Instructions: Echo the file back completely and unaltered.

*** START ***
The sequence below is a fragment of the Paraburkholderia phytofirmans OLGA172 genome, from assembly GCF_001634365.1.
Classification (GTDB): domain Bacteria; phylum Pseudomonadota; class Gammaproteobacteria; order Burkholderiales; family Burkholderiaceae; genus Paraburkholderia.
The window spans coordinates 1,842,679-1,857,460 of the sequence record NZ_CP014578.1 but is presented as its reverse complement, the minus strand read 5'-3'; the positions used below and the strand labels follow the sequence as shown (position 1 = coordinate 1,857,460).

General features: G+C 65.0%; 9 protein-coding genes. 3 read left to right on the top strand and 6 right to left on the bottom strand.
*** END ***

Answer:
The sequence below is a fragment of the Paraburkholderia phytofirmans OLGA172 genome, from assembly GCF_001634365.1.
Classification (GTDB): domain Bacteria; phylum Pseudomonadota; class Gammaproteobacteria; order Burkholderiales; family Burkholderiaceae; genus Paraburkholderia.
The window spans coordinates 1,842,679-1,857,460 of the sequence record NZ_CP014578.1 but is presented as its reverse complement, the minus strand read 5'-3'; the positions used below and the strand labels follow the sequence as shown (position 1 = coordinate 1,857,460).

General features: G+C 65.0%; 9 protein-coding genes. 3 read left to right on the top strand and 6 right to left on the bottom strand.